1 year ago

Any news our update on titmus??? She had a shoulder injury and was out for 3 months I heard and now she swimming in next week’s australian national championship (not their trials because they are hosting there trials in June like the US)

nick
1 year ago

So, uh, Katie Ledecky’s time would have put at 3rd place….for the men’s race.

Jeepers.

Swimfan
1 year ago

Claire curzan just went 59.37 in the 100 back, another name in the hat for that event at trials

ArtVanDeLegh10
Reply to  Swimfan
1 year ago

There isn’t a B final. There are two semi final heats. Do you mean that someone will go a 58 that won’t make the final heat?

Joe
Reply to  Swimfan
1 year ago

ain’t no B final at OTs 🙂

Yozhik
1 year ago

I’m kind of surprised with Ledecky’s (54.22, 54.26) at 100 race. It matches very well the pair of her best not tapered results in this event shown at 2016 OT (53.99, 54.04). But there wasn’t 15:40 race between them one hour prior the final race.
I don’t think that Ledecky is such an experienced sprinter who can dose her efforts in prelim race to the level enough to get to the final. I think she showed yesterday whatever she had at the moment. That she isn’t 53 sec sprinter this season yet.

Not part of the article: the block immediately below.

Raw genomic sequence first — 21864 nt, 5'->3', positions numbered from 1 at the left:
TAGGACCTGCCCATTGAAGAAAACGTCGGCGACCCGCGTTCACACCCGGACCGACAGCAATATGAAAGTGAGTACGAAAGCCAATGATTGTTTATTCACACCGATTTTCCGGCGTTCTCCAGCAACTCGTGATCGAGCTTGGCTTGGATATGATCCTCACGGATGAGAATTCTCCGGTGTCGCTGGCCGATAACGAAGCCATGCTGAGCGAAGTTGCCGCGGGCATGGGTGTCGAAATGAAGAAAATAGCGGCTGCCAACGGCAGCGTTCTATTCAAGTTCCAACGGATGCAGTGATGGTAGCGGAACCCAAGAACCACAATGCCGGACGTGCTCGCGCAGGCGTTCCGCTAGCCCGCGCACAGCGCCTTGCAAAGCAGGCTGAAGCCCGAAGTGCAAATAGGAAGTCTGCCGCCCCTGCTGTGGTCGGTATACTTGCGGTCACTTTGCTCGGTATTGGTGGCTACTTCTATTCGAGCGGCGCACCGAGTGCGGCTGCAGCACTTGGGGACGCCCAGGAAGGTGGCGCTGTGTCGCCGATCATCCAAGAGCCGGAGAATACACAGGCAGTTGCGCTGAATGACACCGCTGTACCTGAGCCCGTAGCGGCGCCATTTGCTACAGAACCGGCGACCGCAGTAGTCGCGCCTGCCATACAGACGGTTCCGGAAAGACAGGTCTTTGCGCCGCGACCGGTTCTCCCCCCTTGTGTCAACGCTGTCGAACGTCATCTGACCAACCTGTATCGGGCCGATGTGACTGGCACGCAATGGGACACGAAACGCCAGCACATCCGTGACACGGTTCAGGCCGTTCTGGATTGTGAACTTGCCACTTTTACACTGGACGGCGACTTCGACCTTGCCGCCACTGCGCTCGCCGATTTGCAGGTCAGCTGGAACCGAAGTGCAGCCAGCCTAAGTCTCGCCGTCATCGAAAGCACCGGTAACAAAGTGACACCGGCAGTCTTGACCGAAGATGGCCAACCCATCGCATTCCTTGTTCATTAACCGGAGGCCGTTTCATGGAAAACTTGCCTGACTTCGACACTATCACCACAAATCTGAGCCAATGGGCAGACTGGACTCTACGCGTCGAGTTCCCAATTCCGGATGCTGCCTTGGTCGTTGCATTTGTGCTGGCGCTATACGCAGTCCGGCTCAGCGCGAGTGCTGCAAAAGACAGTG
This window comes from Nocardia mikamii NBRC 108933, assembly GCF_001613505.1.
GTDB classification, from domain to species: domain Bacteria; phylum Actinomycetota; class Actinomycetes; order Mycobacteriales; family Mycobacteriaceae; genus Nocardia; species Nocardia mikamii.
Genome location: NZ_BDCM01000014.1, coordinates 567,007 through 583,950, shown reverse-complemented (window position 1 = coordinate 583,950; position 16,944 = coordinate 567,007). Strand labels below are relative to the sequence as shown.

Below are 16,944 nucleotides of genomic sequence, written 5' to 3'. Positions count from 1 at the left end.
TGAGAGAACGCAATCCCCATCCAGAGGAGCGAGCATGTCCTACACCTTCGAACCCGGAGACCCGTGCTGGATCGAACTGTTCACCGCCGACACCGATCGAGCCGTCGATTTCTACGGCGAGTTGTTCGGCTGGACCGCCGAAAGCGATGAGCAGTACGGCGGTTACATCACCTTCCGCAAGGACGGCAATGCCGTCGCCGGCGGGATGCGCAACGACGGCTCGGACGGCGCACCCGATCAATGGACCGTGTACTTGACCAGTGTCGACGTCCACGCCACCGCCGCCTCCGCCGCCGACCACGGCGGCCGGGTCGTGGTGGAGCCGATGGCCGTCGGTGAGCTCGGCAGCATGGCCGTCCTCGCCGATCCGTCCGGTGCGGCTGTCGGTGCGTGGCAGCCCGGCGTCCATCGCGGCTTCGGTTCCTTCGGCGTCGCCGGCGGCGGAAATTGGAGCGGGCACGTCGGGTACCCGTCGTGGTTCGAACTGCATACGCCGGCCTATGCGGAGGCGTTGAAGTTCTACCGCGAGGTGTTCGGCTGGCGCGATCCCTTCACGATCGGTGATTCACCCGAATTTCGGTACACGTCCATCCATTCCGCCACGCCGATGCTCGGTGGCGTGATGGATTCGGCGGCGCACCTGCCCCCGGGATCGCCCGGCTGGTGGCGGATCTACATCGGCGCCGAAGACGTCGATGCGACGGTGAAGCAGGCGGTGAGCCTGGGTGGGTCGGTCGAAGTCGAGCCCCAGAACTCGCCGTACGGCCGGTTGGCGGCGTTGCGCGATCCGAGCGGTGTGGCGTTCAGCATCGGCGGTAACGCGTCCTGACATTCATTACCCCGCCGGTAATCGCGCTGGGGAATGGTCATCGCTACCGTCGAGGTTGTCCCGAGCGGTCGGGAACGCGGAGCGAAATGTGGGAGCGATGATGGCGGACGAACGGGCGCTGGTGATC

And therefore I cannot find any reasonable explanation of today’s 54.22 shown just in one hour after 15:40 race. Are the conservation laws of physics not… Read more »

Swimfan
Reply to  Yozhik
1 year ago

If my memory serves me correctly didn’t ledecky go 53.75 in season against Sjöström in Jan 2016?

Yozhik
Reply to  Swimfan
1 year ago

She did. But she was tapered for this meet. Besides personal best in 100 she also broke the world record at 800 and made the personal best in 200. For the Trials 2016 she probably was also somehow prepared but not to the level of January meet in Austin and defiantly not to the level going in Rio.
The only challenge she had at Trails 2016 was getting on 4×100 relay. And she failed with that being the 7th if not the 8th.

He said what?
Reply to  Yozhik
1 year ago

Ledecky was tapered? Did she say that? Her coaches?

AnEn
1 year ago

: Friese’s time isn’t Germany’s top time currently. Both Wierling (48.8) and Salchow (48.7) have been faster this weekend.

Aquan
1 year ago

Can someone fill me in re chase kailsz? Why did he change his evemts?

oxyswim
1 year ago

Ryan Held apparently wasn’t thrilled with his 100 FR today, so he ate a dq in the fly and went a few hundredths faster 48.61

Ol' Longhorn
Reply to  oxyswim
1 year ago

It was surprisingly slow given how great his 50 was.

oxyswim
1 year ago

There have been so few racing opportunities in the last year, I really don’t understand the scratches today. Also if we want the sport to continue to grow, the best swimmers peacing out on the last day of big meets doesn’t help. AM finals should make it easier to finish racing, and be home in bed at a normal time.